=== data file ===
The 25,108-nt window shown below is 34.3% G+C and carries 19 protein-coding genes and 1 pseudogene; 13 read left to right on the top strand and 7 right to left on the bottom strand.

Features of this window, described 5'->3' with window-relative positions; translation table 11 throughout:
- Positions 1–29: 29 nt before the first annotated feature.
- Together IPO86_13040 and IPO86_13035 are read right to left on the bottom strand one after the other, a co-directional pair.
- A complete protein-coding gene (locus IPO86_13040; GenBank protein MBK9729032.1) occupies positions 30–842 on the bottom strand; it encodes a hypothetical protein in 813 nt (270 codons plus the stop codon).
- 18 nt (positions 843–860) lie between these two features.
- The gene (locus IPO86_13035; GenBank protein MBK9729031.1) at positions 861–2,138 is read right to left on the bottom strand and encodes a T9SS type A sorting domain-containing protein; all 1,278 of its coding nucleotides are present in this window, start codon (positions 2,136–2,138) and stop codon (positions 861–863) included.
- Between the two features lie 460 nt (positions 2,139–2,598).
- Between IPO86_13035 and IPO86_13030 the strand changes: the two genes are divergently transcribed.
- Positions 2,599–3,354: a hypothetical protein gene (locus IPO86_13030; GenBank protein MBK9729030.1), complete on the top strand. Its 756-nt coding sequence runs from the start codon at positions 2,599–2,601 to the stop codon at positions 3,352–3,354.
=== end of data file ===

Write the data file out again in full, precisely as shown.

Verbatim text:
The 25,108-nt window shown below is 34.3% G+C and carries 19 protein-coding genes and 1 pseudogene; 13 read left to right on the top strand and 7 right to left on the bottom strand.

Features of this window, described 5'->3' with window-relative positions; translation table 11 throughout:
- Positions 1–29: 29 nt before the first annotated feature.
- Together IPO86_13040 and IPO86_13035 are read right to left on the bottom strand one after the other, a co-directional pair.
- A complete protein-coding gene (locus IPO86_13040; GenBank protein MBK9729032.1) occupies positions 30–842 on the bottom strand; it encodes a hypothetical protein in 813 nt (270 codons plus the stop codon).
- 18 nt (positions 843–860) lie between these two features.
- The gene (locus IPO86_13035; GenBank protein MBK9729031.1) at positions 861–2,138 is read right to left on the bottom strand and encodes a T9SS type A sorting domain-containing protein; all 1,278 of its coding nucleotides are present in this window, start codon (positions 2,136–2,138) and stop codon (positions 861–863) included.
- Between the two features lie 460 nt (positions 2,139–2,598).
- Between IPO86_13035 and IPO86_13030 the strand changes: the two genes are divergently transcribed.
- Positions 2,599–3,354: a hypothetical protein gene (locus IPO86_13030; GenBank protein MBK9729030.1), complete on the top strand. Its 756-nt coding sequence runs from the start codon at positions 2,599–2,601 to the stop codon at positions 3,352–3,354.